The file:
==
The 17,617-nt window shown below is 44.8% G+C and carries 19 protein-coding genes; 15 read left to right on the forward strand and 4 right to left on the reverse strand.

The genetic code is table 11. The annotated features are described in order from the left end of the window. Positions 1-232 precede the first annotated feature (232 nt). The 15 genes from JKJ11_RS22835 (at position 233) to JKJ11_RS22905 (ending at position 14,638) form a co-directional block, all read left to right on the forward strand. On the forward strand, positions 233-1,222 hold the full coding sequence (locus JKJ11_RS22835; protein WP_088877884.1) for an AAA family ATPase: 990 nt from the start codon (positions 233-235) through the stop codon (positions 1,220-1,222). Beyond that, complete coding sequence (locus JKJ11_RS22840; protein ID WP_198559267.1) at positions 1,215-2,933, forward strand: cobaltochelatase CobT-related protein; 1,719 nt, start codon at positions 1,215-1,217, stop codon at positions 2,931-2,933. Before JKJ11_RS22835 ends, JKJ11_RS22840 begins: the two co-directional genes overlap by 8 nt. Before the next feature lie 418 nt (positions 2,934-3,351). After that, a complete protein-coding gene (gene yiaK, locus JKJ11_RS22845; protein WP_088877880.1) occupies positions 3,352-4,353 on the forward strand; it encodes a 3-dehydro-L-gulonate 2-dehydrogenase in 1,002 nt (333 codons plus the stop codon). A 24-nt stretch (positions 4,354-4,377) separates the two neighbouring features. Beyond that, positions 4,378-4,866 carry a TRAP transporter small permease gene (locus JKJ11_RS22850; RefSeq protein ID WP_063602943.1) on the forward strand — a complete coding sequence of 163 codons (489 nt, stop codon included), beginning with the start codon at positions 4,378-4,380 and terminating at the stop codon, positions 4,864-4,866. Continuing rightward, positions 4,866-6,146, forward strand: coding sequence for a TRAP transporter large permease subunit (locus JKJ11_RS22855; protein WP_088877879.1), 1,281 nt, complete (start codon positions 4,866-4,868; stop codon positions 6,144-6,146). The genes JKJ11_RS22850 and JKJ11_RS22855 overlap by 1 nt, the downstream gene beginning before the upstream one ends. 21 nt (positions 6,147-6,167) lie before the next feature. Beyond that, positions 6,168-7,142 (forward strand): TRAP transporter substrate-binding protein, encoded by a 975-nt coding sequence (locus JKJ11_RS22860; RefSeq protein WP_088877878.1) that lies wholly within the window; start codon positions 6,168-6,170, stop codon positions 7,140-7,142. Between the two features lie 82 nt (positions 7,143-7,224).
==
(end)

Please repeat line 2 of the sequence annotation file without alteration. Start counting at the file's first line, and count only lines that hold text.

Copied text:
The genetic code is table 11. The annotated features are described in order from the left end of the window. Positions 1-232 precede the first annotated feature (232 nt). The 15 genes from JKJ11_RS22835 (at position 233) to JKJ11_RS22905 (ending at position 14,638) form a co-directional block, all read left to right on the forward strand. On the forward strand, positions 233-1,222 hold the full coding sequence (locus JKJ11_RS22835; protein WP_088877884.1) for an AAA family ATPase: 990 nt from the start codon (positions 233-235) through the stop codon (positions 1,220-1,222). Beyond that, complete coding sequence (locus JKJ11_RS22840; protein ID WP_198559267.1) at positions 1,215-2,933, forward strand: cobaltochelatase CobT-related protein; 1,719 nt, start codon at positions 1,215-1,217, stop codon at positions 2,931-2,933. Before JKJ11_RS22835 ends, JKJ11_RS22840 begins: the two co-directional genes overlap by 8 nt. Before the next feature lie 418 nt (positions 2,934-3,351). After that, a complete protein-coding gene (gene yiaK, locus JKJ11_RS22845; protein WP_088877880.1) occupies positions 3,352-4,353 on the forward strand; it encodes a 3-dehydro-L-gulonate 2-dehydrogenase in 1,002 nt (333 codons plus the stop codon). A 24-nt stretch (positions 4,354-4,377) separates the two neighbouring features. Beyond that, positions 4,378-4,866 carry a TRAP transporter small permease gene (locus JKJ11_RS22850; RefSeq protein ID WP_063602943.1) on the forward strand — a complete coding sequence of 163 codons (489 nt, stop codon included), beginning with the start codon at positions 4,378-4,380 and terminating at the stop codon, positions 4,864-4,866. Continuing rightward, positions 4,866-6,146, forward strand: coding sequence for a TRAP transporter large permease subunit (locus JKJ11_RS22855; protein WP_088877879.1), 1,281 nt, complete (start codon positions 4,866-4,868; stop codon positions 6,144-6,146). The genes JKJ11_RS22850 and JKJ11_RS22855 overlap by 1 nt, the downstream gene beginning before the upstream one ends. 21 nt (positions 6,147-6,167) lie before the next feature. Beyond that, positions 6,168-7,142 (forward strand): TRAP transporter substrate-binding protein, encoded by a 975-nt coding sequence (locus JKJ11_RS22860; RefSeq protein WP_088877878.1) that lies wholly within the window; start codon positions 6,168-6,170, stop codon positions 7,140-7,142. Between the two features lie 82 nt (positions 7,143-7,224).